Anna Ushenina and Hou Yifan played their first game in 2006 during World Chess Olympiad (Turin, Italy) and the game ended in a draw. In 2007 another draw was signed during Russian team championship. Hou Yifan took the lead in their encounter in 2007-2008 when she won three games in a row. However, in the end of 2008 Anna Ushenina managed to outplay Chinese prodigy during the European Club Cup. Another draw in 2009 and the players stopped meeting over the board for the next 4 years, till 2013! Anna Ushenina defeated Hou Yifan with black pieces in their last encounter during Geneva Grand Prix.

Games between these two have been consistently hard-fought. Hou Yifan is one point ahead according to overall results. For her part, however, Anna Ushenina played 7 out of 8 games with Black and has victory in their last game at Geneva GP in 2013.

According to FIDE rating Hou Yifan (2609) holds the second position among women after Judit Polgar. Anna Ushenina (2500) is on 17th place.

The official hotel and playing venue:
The official website:

Wednesday, September 4, 2013

Adhiban wins Barcelona Sants Chess

Former world under-16 champion B. Adhiban, who recently went all the way to the third round at the Chess World Cup, has won the Barcelona Sants Open chess tournament this Monday. It's been a great run for Indian chess as Pentala Harikrishna recently won the Biel Chess Tournament, Parimarjan Negi won in Copenhagen, S.P. Sethuraman won Leiden and M.R. Lalith Babu won the Vlissingen event.

Adhiban was the only titled Indian in the 298-player contest and finished a point ahead of Lazaro Bruzon of Cuba. The second to fifth places were shared by Cori Jorge (Peru), Vladimir Potkin (Russia), Jan Gustafsson (Germany) and Firat Burak (Turkey) with eight points each. 

The tournament format was 10-round Swiss. There were two playing groups: Open A (all players eligible) and Open B (U2000). Open Internacional de Sants is part of the 10th Catalan Chess Circuit. -- Agencies

World Jr Blind Chess Bronze for Darpan

Nineteen-year-old Vadodara boy Darpan Irani is back home after making a splash at the World Individual Junior Blind Chess Championship at Belgrade in Serbia.

At the event, organised by the International Braille Chess Association from August 21 and September 1, Darpan won a bronze medal — a first medal win in the category by India in 16 years since the country's blind chess federation was recognised by the international recognising body.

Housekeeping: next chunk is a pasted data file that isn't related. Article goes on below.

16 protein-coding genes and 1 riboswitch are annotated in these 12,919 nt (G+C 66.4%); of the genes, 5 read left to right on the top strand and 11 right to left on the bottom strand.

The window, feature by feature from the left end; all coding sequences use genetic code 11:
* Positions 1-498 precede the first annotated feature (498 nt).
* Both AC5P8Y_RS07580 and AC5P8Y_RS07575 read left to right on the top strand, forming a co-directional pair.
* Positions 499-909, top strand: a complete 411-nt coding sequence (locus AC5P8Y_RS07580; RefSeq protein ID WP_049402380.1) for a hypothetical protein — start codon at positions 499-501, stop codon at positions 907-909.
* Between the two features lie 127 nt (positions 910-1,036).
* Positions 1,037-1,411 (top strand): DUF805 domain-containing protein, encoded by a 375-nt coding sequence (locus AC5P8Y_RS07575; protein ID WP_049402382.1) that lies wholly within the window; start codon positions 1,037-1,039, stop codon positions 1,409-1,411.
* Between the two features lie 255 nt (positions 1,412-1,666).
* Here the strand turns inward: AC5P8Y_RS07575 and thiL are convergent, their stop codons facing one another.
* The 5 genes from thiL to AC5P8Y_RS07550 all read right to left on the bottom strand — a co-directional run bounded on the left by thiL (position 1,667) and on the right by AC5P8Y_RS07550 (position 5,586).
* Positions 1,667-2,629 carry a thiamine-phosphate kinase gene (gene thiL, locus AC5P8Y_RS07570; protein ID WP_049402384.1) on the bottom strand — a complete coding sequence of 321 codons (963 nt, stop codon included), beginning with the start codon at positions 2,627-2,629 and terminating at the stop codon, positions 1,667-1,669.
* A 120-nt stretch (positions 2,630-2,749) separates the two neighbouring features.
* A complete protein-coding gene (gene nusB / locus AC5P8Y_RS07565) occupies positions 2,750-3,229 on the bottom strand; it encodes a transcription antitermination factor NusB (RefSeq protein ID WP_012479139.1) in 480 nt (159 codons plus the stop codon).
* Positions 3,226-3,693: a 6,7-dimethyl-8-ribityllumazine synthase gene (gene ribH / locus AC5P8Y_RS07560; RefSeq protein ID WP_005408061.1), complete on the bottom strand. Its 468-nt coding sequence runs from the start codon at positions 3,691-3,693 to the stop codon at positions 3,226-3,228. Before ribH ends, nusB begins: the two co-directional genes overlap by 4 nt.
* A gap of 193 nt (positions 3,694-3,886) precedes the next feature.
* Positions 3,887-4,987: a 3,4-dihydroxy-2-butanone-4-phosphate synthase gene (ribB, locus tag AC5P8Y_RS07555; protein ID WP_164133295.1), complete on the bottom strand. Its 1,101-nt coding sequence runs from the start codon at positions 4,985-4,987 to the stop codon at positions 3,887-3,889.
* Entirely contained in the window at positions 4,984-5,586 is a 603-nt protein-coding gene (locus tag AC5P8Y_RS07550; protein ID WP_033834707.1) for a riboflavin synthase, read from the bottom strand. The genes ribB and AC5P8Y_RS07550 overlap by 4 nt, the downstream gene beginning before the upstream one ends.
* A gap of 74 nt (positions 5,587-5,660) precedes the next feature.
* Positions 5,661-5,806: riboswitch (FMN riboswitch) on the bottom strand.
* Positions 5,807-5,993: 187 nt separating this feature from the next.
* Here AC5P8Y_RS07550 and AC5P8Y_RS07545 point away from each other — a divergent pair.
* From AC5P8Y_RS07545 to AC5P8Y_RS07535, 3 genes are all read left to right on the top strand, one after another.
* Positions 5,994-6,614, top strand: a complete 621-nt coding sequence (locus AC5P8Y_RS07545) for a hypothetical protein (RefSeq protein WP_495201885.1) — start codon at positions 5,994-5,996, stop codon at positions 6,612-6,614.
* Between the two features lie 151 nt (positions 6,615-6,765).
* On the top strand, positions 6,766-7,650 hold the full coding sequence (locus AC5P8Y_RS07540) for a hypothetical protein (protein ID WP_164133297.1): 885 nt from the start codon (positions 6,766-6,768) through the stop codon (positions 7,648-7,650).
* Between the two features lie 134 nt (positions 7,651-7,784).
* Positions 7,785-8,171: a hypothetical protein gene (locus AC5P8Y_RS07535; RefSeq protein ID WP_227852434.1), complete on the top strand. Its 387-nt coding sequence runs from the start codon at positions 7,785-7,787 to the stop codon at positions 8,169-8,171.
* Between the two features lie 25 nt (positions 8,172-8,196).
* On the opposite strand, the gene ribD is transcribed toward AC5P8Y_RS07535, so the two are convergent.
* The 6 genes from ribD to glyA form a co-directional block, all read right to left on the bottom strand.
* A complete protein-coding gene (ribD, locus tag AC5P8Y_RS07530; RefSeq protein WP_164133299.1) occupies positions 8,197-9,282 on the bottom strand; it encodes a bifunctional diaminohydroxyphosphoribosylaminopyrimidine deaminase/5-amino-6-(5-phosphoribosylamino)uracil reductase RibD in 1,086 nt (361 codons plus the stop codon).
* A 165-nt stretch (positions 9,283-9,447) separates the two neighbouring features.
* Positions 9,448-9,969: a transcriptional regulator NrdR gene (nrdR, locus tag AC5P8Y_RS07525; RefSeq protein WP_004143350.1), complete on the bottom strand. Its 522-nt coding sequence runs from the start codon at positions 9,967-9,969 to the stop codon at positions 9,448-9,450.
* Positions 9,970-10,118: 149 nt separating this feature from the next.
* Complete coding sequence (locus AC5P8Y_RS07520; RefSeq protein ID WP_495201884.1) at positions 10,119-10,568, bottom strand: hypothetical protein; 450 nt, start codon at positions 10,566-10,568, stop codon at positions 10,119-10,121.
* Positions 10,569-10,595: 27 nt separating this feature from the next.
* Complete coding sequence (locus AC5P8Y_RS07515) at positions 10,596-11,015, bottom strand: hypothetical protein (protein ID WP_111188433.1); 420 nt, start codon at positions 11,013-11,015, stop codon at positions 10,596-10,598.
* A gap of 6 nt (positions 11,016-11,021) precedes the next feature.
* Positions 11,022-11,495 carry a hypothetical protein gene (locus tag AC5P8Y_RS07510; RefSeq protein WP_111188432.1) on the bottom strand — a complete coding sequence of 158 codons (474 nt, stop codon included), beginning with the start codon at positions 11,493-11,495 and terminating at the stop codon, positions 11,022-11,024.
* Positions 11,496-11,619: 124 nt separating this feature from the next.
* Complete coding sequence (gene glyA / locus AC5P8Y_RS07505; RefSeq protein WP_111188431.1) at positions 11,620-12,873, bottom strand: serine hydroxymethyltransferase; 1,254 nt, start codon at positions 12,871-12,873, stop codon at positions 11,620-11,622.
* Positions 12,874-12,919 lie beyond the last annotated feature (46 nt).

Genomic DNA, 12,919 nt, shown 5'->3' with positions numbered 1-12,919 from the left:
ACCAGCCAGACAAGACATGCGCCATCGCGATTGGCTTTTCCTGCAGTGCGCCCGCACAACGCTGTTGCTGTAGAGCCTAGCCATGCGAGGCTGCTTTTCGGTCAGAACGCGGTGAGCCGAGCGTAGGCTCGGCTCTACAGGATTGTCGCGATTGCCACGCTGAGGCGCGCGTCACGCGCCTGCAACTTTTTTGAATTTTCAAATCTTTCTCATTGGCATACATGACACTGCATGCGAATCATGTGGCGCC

Darpan defeated his nearest rival from Serbia in the world junior individual braille chess championship to emerge third, missing silver medal by just half a point.
However, Darpan is more than happy to have won the first medal for his country, and believes he could have done much better had he focused more on practising chess rather than on his Chartered Accountancy studies, which are equally important for him if not more.

"This is the first time India has won any medal in this category, and I am glad to have emerged victorious. It was a do-or-die situation in the last round, as drawing was not an option. Drawing would not have fetched me a medal," he said.

Though, this was the first time Darpan won big, it wasn't the first time he played at the international level. He played in Serbia in 2010 and in Greece in 2011

This was the first time he had travelled abroad without his parents accompanying him. "Organisers insisted on my parents accompanying me but I refused, because I would have to become independent someday. After a lot of discussions and deliberations, they finally agreed," he said.

Of the nine games that were played in the tourney, Inani could not perform well in the first four, which dimmed his chance to win gold. "There were some miscalculations due to time pressure, so I had to repeat moves. Moreover, I made some technical errors in between," he said.

Darpan already has several wins to his credit. He became the youngest person to win the national chess championship for the blind in 2010. -- PTI

Kramnik wins World Cup: Final Video

Vladimir Kramnik claimed victory in the FIDE World Cup after he drew the fourth classical game in the final match against Dmitry Andreikin. The overall score in the match was 2.5:1.5 in Kramnik's favor. The former World Champion won the first game of the final match while the other three games finished in a draw. The former World Chess Champion didn’t lose a single game during the event and showed great play. He won four out of seven matches in classical chess and the three others in rapid. His opponents were G.Bwalya, M.Kobalia, A.Areshchenko, V. Ivanchuk, A.Korobov, M.Vachier-Lagrave and D.Andreikin.
FIDE World Cup 2013: video report Day 24 Final Game 4, with Susan Polgar, Kema Goryaeva and Anastasiya Karlovich.